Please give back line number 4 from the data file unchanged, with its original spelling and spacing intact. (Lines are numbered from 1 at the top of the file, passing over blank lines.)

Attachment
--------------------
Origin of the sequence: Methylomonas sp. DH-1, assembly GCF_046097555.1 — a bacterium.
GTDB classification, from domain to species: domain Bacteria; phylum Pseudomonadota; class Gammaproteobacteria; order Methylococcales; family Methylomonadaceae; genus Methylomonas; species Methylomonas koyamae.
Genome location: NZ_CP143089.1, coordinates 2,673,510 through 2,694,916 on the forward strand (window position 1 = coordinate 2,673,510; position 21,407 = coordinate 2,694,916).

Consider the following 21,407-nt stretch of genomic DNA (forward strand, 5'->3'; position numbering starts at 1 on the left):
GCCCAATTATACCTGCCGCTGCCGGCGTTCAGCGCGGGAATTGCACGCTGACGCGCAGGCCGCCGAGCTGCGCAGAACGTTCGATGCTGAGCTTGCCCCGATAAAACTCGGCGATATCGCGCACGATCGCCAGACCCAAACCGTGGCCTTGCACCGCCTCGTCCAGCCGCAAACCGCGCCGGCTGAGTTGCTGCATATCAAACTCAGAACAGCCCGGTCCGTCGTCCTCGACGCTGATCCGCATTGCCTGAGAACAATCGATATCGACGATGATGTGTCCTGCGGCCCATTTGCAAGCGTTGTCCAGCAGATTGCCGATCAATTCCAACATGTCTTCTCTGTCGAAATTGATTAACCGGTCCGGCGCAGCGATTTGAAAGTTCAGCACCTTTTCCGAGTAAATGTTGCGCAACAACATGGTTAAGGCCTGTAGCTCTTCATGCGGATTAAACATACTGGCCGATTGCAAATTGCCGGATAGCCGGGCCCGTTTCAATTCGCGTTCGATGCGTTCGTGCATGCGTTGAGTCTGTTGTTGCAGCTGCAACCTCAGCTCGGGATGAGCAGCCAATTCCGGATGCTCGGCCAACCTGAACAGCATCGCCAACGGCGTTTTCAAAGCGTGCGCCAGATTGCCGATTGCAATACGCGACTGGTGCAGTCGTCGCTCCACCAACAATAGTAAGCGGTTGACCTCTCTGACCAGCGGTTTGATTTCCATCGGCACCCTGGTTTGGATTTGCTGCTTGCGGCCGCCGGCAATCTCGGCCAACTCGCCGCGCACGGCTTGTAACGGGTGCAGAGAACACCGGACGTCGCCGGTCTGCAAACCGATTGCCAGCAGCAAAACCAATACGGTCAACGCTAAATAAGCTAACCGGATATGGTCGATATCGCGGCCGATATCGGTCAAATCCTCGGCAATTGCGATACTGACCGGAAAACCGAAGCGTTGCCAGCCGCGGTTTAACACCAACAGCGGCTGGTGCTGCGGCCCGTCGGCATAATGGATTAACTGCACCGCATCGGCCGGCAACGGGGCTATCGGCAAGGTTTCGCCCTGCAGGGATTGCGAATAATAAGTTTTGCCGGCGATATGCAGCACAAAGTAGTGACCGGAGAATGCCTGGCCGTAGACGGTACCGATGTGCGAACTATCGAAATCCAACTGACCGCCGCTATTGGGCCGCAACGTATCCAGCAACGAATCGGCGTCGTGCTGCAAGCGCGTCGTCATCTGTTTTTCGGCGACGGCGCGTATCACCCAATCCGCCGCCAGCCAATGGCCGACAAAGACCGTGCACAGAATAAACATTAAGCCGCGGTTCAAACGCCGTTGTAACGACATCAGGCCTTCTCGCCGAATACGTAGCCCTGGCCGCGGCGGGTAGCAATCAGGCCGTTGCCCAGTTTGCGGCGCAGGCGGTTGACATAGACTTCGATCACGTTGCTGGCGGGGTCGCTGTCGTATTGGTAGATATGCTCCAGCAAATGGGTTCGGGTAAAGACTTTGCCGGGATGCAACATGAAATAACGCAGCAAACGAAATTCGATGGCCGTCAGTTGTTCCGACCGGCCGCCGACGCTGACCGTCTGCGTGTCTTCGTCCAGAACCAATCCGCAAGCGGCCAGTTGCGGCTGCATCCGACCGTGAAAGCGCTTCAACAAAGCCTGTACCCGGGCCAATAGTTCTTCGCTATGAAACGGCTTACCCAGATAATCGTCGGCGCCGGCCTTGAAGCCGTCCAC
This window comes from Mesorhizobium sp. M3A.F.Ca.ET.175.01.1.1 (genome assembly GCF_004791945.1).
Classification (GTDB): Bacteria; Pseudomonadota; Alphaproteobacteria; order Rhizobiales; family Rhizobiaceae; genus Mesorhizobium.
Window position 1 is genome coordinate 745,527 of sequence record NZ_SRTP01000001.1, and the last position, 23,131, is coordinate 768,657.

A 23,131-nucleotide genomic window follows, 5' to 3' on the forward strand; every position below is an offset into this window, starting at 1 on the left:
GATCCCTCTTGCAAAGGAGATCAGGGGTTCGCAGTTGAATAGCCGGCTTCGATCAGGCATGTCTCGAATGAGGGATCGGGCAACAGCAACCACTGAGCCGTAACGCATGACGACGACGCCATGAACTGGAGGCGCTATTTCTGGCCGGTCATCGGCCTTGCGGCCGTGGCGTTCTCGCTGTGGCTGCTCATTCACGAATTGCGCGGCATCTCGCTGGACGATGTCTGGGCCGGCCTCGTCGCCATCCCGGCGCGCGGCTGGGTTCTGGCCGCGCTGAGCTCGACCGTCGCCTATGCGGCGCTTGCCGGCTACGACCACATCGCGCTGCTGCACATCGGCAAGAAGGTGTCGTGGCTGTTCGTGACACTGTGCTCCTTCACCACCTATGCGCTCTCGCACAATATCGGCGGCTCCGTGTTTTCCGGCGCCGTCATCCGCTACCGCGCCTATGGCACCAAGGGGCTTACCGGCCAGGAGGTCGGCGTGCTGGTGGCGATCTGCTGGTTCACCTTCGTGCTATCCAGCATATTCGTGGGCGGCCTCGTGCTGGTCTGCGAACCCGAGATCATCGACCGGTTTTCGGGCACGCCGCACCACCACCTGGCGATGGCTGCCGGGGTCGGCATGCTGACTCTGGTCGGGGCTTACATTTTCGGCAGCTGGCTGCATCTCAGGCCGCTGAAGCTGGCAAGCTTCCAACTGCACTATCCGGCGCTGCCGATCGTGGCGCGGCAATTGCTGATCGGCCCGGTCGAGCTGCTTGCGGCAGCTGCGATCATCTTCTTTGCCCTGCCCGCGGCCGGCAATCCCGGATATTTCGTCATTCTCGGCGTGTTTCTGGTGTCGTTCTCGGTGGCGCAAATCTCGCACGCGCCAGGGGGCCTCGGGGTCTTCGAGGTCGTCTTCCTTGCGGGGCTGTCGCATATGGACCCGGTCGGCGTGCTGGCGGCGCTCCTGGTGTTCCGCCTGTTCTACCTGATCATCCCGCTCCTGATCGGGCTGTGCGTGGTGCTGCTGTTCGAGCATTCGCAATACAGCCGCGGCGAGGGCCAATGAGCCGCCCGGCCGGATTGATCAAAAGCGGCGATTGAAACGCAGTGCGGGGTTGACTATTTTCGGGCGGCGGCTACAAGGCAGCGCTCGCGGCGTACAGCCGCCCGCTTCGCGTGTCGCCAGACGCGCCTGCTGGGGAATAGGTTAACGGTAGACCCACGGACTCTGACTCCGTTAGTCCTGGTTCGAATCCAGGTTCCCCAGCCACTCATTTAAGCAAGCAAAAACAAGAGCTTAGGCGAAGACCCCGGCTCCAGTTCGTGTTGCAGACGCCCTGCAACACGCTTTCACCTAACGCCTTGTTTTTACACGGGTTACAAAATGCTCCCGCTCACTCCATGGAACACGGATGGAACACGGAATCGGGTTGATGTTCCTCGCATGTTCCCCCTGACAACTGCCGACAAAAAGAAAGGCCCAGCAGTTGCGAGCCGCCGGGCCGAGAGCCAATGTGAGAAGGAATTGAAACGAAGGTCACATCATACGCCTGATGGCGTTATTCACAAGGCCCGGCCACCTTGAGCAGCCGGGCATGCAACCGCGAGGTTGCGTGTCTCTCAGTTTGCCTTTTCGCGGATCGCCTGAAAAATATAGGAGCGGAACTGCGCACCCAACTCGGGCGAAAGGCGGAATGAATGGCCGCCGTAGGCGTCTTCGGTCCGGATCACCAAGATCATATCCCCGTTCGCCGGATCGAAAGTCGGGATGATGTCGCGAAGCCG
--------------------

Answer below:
Consider the following 21,407-nt stretch of genomic DNA (forward strand, 5'->3'; position numbering starts at 1 on the left):